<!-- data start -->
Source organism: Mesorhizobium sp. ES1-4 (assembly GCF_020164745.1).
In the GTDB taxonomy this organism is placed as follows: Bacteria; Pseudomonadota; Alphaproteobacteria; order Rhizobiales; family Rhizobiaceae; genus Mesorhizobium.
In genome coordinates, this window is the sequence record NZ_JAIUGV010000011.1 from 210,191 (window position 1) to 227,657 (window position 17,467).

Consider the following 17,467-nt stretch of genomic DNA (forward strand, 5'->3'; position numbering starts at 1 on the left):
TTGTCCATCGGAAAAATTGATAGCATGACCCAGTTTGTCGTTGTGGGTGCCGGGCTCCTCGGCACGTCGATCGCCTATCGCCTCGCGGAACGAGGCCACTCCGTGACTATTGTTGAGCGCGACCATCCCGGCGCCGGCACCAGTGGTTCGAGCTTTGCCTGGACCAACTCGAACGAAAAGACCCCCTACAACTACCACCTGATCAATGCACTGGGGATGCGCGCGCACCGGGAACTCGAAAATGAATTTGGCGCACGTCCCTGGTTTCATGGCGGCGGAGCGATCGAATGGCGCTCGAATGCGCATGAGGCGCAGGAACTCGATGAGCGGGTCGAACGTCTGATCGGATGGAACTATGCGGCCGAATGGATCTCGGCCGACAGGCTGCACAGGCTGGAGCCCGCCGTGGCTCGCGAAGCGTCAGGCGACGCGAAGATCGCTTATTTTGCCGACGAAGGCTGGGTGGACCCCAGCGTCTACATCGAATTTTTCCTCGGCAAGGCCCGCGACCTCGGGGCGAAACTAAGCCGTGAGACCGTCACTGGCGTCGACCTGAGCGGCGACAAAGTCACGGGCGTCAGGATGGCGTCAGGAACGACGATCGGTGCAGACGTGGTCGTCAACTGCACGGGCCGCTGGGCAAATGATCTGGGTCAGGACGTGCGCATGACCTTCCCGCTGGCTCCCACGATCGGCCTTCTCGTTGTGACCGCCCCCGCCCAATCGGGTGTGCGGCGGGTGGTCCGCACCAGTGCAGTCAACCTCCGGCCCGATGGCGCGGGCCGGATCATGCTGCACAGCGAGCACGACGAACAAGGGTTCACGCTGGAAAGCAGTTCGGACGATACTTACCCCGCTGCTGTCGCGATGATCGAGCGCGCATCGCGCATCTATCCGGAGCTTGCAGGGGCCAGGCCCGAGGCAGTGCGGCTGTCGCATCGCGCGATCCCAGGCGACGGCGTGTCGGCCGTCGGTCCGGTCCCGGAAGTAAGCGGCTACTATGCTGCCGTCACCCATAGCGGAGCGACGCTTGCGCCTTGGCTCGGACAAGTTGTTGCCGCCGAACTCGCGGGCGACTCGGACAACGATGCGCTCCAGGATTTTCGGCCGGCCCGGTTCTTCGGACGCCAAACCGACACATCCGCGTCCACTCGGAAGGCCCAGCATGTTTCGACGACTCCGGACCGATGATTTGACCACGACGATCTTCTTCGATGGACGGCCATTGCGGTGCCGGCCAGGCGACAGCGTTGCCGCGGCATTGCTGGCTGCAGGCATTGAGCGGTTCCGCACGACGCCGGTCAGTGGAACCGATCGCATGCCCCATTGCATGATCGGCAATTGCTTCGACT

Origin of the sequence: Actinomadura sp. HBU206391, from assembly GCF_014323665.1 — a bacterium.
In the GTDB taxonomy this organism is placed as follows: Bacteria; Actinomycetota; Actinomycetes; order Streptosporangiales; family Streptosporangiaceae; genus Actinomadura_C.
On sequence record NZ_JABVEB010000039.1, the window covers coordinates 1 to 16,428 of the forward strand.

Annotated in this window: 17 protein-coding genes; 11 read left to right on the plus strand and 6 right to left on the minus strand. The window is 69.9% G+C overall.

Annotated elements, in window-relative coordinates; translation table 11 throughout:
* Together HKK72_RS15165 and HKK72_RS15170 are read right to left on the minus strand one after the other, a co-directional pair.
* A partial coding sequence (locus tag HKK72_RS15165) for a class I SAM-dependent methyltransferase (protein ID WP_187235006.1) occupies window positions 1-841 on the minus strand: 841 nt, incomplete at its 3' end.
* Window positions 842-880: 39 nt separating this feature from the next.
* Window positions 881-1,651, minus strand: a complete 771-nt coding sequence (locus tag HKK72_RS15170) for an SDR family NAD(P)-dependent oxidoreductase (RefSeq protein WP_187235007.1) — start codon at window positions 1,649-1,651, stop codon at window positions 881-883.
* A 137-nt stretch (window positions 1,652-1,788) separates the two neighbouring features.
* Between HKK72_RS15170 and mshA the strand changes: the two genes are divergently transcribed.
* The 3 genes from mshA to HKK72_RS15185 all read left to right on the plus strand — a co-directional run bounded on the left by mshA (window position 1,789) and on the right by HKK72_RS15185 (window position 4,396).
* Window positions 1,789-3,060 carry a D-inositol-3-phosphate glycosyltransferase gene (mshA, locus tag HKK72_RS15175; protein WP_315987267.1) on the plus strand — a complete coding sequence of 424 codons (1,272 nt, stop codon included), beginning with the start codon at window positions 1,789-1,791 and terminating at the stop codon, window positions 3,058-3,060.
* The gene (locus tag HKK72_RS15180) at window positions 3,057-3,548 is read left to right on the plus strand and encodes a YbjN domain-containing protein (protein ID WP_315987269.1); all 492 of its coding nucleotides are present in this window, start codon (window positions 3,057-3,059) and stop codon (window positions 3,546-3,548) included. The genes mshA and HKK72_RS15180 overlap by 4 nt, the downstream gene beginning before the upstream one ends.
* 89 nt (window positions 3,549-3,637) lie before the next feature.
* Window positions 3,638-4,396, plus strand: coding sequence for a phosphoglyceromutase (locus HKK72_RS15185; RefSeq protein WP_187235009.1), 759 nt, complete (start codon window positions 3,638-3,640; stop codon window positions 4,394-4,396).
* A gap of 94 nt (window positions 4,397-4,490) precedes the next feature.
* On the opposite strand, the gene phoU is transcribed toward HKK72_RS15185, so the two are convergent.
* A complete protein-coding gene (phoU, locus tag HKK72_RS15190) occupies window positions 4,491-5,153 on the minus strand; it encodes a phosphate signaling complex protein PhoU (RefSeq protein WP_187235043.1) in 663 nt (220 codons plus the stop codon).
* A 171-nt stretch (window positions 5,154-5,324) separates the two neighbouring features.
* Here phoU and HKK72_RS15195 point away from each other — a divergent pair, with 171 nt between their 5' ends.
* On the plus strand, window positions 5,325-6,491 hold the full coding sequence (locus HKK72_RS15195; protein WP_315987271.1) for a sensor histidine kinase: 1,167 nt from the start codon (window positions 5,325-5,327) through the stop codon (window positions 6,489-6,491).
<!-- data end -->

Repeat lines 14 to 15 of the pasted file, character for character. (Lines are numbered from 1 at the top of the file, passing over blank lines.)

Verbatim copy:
* Window positions 881-1,651, minus strand: a complete 771-nt coding sequence (locus tag HKK72_RS15170) for an SDR family NAD(P)-dependent oxidoreductase (RefSeq protein WP_187235007.1) — start codon at window positions 1,649-1,651, stop codon at window positions 881-883.
* A 137-nt stretch (window positions 1,652-1,788) separates the two neighbouring features.